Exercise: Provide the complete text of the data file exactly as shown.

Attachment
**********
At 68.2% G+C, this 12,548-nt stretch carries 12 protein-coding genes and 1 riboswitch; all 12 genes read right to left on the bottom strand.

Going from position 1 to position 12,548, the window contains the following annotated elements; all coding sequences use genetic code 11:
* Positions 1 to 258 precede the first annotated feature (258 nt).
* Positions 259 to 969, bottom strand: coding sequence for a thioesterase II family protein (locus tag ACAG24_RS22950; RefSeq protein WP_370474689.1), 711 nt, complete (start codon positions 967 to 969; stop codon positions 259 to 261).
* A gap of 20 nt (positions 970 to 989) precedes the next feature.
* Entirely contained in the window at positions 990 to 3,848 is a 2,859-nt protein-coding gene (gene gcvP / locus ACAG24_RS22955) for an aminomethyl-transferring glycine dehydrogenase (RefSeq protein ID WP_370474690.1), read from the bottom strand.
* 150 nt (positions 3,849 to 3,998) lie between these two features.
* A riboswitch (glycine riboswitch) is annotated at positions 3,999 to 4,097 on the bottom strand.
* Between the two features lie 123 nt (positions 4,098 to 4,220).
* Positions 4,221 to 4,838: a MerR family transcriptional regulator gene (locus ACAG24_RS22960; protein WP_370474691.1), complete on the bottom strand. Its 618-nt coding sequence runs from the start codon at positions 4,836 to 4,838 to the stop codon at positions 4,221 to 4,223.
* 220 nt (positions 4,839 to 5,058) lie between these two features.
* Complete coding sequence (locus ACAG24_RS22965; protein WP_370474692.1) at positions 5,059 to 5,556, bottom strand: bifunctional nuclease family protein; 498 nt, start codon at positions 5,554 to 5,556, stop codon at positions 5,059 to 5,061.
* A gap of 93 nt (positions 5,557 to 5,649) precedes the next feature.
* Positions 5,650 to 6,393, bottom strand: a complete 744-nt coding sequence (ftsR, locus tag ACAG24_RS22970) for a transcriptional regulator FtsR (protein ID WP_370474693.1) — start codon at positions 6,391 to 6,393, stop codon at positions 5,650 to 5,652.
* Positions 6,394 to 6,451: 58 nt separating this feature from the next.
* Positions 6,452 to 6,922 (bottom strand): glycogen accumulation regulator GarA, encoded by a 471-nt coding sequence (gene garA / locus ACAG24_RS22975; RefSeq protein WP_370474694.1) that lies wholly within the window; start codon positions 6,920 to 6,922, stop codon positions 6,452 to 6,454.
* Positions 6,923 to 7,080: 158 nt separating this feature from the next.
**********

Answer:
At 68.2% G+C, this 12,548-nt stretch carries 12 protein-coding genes and 1 riboswitch; all 12 genes read right to left on the bottom strand.

Going from position 1 to position 12,548, the window contains the following annotated elements; all coding sequences use genetic code 11:
* Positions 1 to 258 precede the first annotated feature (258 nt).
* Positions 259 to 969, bottom strand: coding sequence for a thioesterase II family protein (locus tag ACAG24_RS22950; RefSeq protein WP_370474689.1), 711 nt, complete (start codon positions 967 to 969; stop codon positions 259 to 261).
* A gap of 20 nt (positions 970 to 989) precedes the next feature.
* Entirely contained in the window at positions 990 to 3,848 is a 2,859-nt protein-coding gene (gene gcvP / locus ACAG24_RS22955) for an aminomethyl-transferring glycine dehydrogenase (RefSeq protein ID WP_370474690.1), read from the bottom strand.
* 150 nt (positions 3,849 to 3,998) lie between these two features.
* A riboswitch (glycine riboswitch) is annotated at positions 3,999 to 4,097 on the bottom strand.
* Between the two features lie 123 nt (positions 4,098 to 4,220).
* Positions 4,221 to 4,838: a MerR family transcriptional regulator gene (locus ACAG24_RS22960; protein WP_370474691.1), complete on the bottom strand. Its 618-nt coding sequence runs from the start codon at positions 4,836 to 4,838 to the stop codon at positions 4,221 to 4,223.
* 220 nt (positions 4,839 to 5,058) lie between these two features.
* Complete coding sequence (locus ACAG24_RS22965; protein WP_370474692.1) at positions 5,059 to 5,556, bottom strand: bifunctional nuclease family protein; 498 nt, start codon at positions 5,554 to 5,556, stop codon at positions 5,059 to 5,061.
* A gap of 93 nt (positions 5,557 to 5,649) precedes the next feature.
* Positions 5,650 to 6,393, bottom strand: a complete 744-nt coding sequence (ftsR, locus tag ACAG24_RS22970) for a transcriptional regulator FtsR (protein ID WP_370474693.1) — start codon at positions 6,391 to 6,393, stop codon at positions 5,650 to 5,652.
* Positions 6,394 to 6,451: 58 nt separating this feature from the next.
* Positions 6,452 to 6,922 (bottom strand): glycogen accumulation regulator GarA, encoded by a 471-nt coding sequence (gene garA / locus ACAG24_RS22975; RefSeq protein WP_370474694.1) that lies wholly within the window; start codon positions 6,920 to 6,922, stop codon positions 6,452 to 6,454.
* Positions 6,923 to 7,080: 158 nt separating this feature from the next.